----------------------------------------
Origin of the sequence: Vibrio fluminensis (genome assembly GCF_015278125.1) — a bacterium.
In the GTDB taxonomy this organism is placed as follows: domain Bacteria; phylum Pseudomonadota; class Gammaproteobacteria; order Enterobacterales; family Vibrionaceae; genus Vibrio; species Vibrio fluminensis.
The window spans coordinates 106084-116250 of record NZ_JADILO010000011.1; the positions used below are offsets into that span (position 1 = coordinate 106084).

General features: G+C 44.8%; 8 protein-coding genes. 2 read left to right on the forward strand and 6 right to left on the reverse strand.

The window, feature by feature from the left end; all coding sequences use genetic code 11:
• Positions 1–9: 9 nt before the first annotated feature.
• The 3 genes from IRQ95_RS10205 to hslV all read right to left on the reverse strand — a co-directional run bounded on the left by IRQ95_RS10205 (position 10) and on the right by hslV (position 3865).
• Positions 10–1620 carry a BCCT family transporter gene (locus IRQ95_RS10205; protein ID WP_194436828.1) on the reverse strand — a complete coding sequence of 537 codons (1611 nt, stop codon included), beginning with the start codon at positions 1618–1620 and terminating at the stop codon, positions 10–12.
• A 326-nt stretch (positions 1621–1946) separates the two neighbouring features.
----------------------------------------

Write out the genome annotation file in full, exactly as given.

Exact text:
Origin of the sequence: Vibrio fluminensis (genome assembly GCF_015278125.1) — a bacterium.
In the GTDB taxonomy this organism is placed as follows: domain Bacteria; phylum Pseudomonadota; class Gammaproteobacteria; order Enterobacterales; family Vibrionaceae; genus Vibrio; species Vibrio fluminensis.
The window spans coordinates 106084-116250 of record NZ_JADILO010000011.1; the positions used below are offsets into that span (position 1 = coordinate 106084).

General features: G+C 44.8%; 8 protein-coding genes. 2 read left to right on the forward strand and 6 right to left on the reverse strand.

The window, feature by feature from the left end; all coding sequences use genetic code 11:
• Positions 1–9: 9 nt before the first annotated feature.
• The 3 genes from IRQ95_RS10205 to hslV all read right to left on the reverse strand — a co-directional run bounded on the left by IRQ95_RS10205 (position 10) and on the right by hslV (position 3865).
• Positions 10–1620 carry a BCCT family transporter gene (locus IRQ95_RS10205; protein ID WP_194436828.1) on the reverse strand — a complete coding sequence of 537 codons (1611 nt, stop codon included), beginning with the start codon at positions 1618–1620 and terminating at the stop codon, positions 10–12.
• A 326-nt stretch (positions 1621–1946) separates the two neighbouring features.